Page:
The Association of Plastic Recyclers
  • PE Film

    PE Film


Polyethylene mono-material flexible packaging

Pure polyethylene, bio-based or not, is compatible with flexible films collection streams and easily recycled into a variety of end use applications, including new flexible films, composite lumber, and other molded plastic products. As the supply stream includes a mixture of grades of PE, individual packages may also be comprised of various PE grades, as defined by ISO 472:2013 – HDPE, LDPE, LLDPE, MDPE, VLDPE. Special grades of PE available in the industry like plastomers, mLLDPE, ULDPE and others are also included as “Preferred”.

Based on APR company data and evaluation by the APR Film Committee, EVA copolymers designed for film extrusion are included in the “Preferred” category at any weight percent, provided the VA (vinyl acetate) levels are 5% or less of the total package weight.

One company has received Critical Guidance Recognition for a branded ionomer copolymer intended for use in film extrusion. Based on the chemical similarity of ethylene copolymer ionomers and this data, it has been demonstrated that ethylene copolymer ionomers do not affect recyclability performance when used up to 20% in PE formulations. For that reason, ethylene copolymer ionomers designed for film extrusion are also listed as “Preferred” when used below 20% in weight of the total package.

PB (polybutenes) are also typically used in small fractions on PE “easy peel” film formulations that are currently recycled in the industry with no adverse effects. For this reason, PB is accepted in the “Preferred” category up to 5% in weight.

A minimum of 90% PE and copolymers by weight of the total packaging structure is preferred for full compatibility with a PE mechanical recycling process, in order to maintain the quality and value of the final recyclate. This is the guideline threshold to be strived for, but not an absolute rule. Ethylene copolymers like the ones mentioned above or even other-than-PE materials can be listed in this category above 10% after proper recyclability testing based on the APR Critical Guidance Protocol.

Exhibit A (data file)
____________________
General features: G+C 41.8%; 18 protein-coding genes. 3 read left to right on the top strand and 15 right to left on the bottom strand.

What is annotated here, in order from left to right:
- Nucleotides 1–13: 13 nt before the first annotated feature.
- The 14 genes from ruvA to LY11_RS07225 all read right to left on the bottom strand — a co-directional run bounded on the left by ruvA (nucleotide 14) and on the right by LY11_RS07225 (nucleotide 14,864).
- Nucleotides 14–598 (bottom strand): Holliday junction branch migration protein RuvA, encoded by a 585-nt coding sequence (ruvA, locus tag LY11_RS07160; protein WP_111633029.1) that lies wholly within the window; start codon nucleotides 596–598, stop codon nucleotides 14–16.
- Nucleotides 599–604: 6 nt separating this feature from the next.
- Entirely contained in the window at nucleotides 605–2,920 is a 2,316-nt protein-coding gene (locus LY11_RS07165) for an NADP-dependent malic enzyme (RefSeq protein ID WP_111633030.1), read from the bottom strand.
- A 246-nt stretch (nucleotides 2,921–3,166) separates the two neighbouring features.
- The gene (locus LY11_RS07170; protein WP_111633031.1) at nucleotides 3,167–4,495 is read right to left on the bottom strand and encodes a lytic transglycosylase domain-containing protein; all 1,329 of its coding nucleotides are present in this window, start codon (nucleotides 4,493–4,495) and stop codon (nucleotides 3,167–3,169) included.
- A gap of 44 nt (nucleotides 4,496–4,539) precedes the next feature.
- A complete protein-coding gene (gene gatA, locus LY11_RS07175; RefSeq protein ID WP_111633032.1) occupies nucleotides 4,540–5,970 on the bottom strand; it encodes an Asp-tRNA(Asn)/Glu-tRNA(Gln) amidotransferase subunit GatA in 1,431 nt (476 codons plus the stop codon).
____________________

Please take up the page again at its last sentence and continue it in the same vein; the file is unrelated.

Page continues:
Postconsumer PE content

The use of PCR PE in all packages is encouraged to the maximum amount technically and economically feasible.


Less than 90% PE

Structures with 80-90% PE and copolymers by weight of the total package may present technical challenges for the recycler’s yield, productivity, or final product quality. They are considered detrimental until tested and film designers should refer to the other sections of this document for more specific guidelines.


PET, PVC, PVDC, Paper, Aluminum foil or degradable polymers

These polymers lead to the contamination of polyolefin recycling streams. They drastically reduce the quality of recycled polyolefins and they can disturb the recycling process.

PET is incompatible with polyethylene and copolymers from the chemical and rheological standpoints. It melts at significantly higher temperatures and it is known to cause film defects (“unmelts”) that compromise film quality.

PVC and PVDC layers degrade at low temperatures rendering large portions of the recycled PE unusable.

Paper or aluminum-foil-containing materials are not suitable for recycling within the polyolefin stream and cause problems for the recycling process.